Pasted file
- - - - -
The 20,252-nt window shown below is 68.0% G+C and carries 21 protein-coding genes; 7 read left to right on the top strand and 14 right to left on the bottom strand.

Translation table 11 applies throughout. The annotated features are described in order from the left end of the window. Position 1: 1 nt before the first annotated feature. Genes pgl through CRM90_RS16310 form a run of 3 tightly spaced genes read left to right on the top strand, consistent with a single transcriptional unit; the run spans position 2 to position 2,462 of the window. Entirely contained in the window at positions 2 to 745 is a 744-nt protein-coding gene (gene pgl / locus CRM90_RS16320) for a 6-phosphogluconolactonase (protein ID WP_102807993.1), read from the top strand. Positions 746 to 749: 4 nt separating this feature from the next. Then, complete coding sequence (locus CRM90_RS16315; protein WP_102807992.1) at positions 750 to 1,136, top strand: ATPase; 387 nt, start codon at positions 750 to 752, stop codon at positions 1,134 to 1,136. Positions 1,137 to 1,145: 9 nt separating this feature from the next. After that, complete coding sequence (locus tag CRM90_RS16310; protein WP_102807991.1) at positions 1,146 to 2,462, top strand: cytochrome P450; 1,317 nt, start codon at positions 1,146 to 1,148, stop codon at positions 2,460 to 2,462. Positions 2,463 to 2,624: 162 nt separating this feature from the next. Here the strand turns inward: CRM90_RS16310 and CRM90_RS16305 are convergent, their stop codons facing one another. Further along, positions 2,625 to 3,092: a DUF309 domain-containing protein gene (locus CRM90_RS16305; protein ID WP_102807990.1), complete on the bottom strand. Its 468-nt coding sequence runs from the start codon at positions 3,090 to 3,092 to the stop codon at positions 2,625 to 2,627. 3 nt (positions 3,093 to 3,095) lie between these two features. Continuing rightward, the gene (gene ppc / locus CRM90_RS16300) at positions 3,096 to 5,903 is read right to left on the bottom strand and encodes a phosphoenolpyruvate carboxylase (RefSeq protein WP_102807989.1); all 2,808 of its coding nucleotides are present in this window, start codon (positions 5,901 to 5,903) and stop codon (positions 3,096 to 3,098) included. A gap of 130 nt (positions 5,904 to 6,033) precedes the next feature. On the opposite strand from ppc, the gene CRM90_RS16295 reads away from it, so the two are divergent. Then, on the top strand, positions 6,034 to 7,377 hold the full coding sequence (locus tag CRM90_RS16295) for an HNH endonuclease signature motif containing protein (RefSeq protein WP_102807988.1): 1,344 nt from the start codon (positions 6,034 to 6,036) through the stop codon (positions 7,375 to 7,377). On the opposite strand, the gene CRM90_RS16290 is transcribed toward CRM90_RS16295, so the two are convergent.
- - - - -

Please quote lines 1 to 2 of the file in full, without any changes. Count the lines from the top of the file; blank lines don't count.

The 20,252-nt window shown below is 68.0% G+C and carries 21 protein-coding genes; 7 read left to right on the top strand and 14 right to left on the bottom strand.

Translation table 11 applies throughout. The annotated features are described in order from the left end of the window. Position 1: 1 nt before the first annotated feature. Genes pgl through CRM90_RS16310 form a run of 3 tightly spaced genes read left to right on the top strand, consistent with a single transcriptional unit; the run spans position 2 to position 2,462 of the window. Entirely contained in the window at positions 2 to 745 is a 744-nt protein-coding gene (gene pgl / locus CRM90_RS16320) for a 6-phosphogluconolactonase (protein ID WP_102807993.1), read from the top strand. Positions 746 to 749: 4 nt separating this feature from the next. Then, complete coding sequence (locus CRM90_RS16315; protein WP_102807992.1) at positions 750 to 1,136, top strand: ATPase; 387 nt, start codon at positions 750 to 752, stop codon at positions 1,134 to 1,136. Positions 1,137 to 1,145: 9 nt separating this feature from the next. After that, complete coding sequence (locus tag CRM90_RS16310; protein WP_102807991.1) at positions 1,146 to 2,462, top strand: cytochrome P450; 1,317 nt, start codon at positions 1,146 to 1,148, stop codon at positions 2,460 to 2,462. Positions 2,463 to 2,624: 162 nt separating this feature from the next. Here the strand turns inward: CRM90_RS16310 and CRM90_RS16305 are convergent, their stop codons facing one another. Further along, positions 2,625 to 3,092: a DUF309 domain-containing protein gene (locus CRM90_RS16305; protein ID WP_102807990.1), complete on the bottom strand. Its 468-nt coding sequence runs from the start codon at positions 3,090 to 3,092 to the stop codon at positions 2,625 to 2,627. 3 nt (positions 3,093 to 3,095) lie between these two features. Continuing rightward, the gene (gene ppc / locus CRM90_RS16300) at positions 3,096 to 5,903 is read right to left on the bottom strand and encodes a phosphoenolpyruvate carboxylase (RefSeq protein WP_102807989.1); all 2,808 of its coding nucleotides are present in this window, start codon (positions 5,901 to 5,903) and stop codon (positions 3,096 to 3,098) included. A gap of 130 nt (positions 5,904 to 6,033) precedes the next feature. On the opposite strand from ppc, the gene CRM90_RS16295 reads away from it, so the two are divergent. Then, on the top strand, positions 6,034 to 7,377 hold the full coding sequence (locus tag CRM90_RS16295) for an HNH endonuclease signature motif containing protein (RefSeq protein WP_102807988.1): 1,344 nt from the start codon (positions 6,034 to 6,036) through the stop codon (positions 7,375 to 7,377). On the opposite strand, the gene CRM90_RS16290 is transcribed toward CRM90_RS16295, so the two are convergent.